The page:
SALT Report 1924 – The Minnesota Department of Revenue issued guidance regarding the taxability of charges for optional maintenance contracts and warranties. The Department’s position has long been that optional maintenance contracts and optional warranty contracts were exempt from sales tax and that the service provider was responsible for paying tax on any taxable items used to fulfill the contract. However, this exemption no longer applies to optional maintenance contracts due to the fact that several statutes regarding bundled transactions have changed.
Optional Maintenance Contracts
The Department’s position regarding maintenance contracts is that they are generally considered bundled transactions as they include two or more distinct and identifiable products or services. In most cases, maintenance contracts include repair labor, replacement parts, consumable items, and cleaning and inspection services.
Normally, the consumable items that are necessary to ensure that the item functions properly are not provided with, nor are they essential to, the general maintenance service portion of the maintenance contract. The repair parts and consumable items provided under a maintenance contract are insignificant compared to the total cost of the contract. Therefore, under current law, optional maintenance contracts are taxable.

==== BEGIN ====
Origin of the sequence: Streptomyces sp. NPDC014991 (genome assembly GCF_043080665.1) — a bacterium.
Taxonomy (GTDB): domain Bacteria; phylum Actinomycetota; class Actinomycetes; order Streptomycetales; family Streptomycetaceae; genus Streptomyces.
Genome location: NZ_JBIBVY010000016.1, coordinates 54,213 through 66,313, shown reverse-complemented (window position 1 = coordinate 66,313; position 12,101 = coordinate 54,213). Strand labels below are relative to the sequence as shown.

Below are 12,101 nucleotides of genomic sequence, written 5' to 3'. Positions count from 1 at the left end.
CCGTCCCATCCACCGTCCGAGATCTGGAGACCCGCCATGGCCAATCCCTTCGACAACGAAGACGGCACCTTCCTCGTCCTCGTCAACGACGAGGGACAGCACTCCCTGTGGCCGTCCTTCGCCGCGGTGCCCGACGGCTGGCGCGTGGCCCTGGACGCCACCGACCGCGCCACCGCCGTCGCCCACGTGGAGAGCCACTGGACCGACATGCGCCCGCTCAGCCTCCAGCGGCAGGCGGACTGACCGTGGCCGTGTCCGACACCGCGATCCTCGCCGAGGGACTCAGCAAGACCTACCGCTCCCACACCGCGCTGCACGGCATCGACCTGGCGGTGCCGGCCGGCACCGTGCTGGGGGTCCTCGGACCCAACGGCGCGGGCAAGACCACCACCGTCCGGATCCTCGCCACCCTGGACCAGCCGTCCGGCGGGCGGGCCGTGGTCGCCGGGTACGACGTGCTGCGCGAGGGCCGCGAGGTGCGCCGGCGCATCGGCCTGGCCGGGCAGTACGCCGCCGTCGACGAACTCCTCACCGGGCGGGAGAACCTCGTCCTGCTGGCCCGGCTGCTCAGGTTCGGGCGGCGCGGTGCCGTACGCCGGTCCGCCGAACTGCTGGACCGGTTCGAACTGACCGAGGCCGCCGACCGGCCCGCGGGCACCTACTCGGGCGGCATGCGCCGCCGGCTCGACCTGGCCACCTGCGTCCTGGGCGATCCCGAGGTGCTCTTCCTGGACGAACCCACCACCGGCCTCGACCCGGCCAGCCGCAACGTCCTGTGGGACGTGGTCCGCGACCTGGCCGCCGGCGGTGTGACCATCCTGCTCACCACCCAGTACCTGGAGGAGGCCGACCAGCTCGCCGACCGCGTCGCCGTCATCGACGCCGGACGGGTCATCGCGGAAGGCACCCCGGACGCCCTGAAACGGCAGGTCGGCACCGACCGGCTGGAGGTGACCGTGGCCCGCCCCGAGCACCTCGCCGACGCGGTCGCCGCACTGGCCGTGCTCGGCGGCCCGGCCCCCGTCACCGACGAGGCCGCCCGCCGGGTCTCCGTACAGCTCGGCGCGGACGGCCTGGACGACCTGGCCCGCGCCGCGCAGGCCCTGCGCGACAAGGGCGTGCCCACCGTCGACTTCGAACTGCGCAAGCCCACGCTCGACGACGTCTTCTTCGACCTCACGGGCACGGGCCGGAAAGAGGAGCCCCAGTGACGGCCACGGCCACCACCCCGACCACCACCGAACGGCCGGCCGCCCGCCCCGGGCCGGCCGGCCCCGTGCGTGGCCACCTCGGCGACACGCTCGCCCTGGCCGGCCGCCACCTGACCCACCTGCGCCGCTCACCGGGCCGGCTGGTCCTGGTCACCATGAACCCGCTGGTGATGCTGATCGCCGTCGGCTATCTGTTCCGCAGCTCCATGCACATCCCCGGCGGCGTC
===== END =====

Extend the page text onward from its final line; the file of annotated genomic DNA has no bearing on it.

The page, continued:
Optional Warranty Contracts
The Department’s position on optional warranty contracts is not affected by the bundled transaction provisions. Generally, these transactions do not include the sale of two or more products because, under a warranty contract, there may never be any parts or services provided to the customer. Therefore, optional warranty contracts remain exempt.
Further, the provider of the service is still required to pay sales or use tax on the cost of all taxable items used under the contract. However, if the service provider charges a separate amount for parts or other taxable items, the provider should purchase the items for resale and charge sales tax to the customer.
The Department’s notice does not apply to optional maintenance contracts on computer software.
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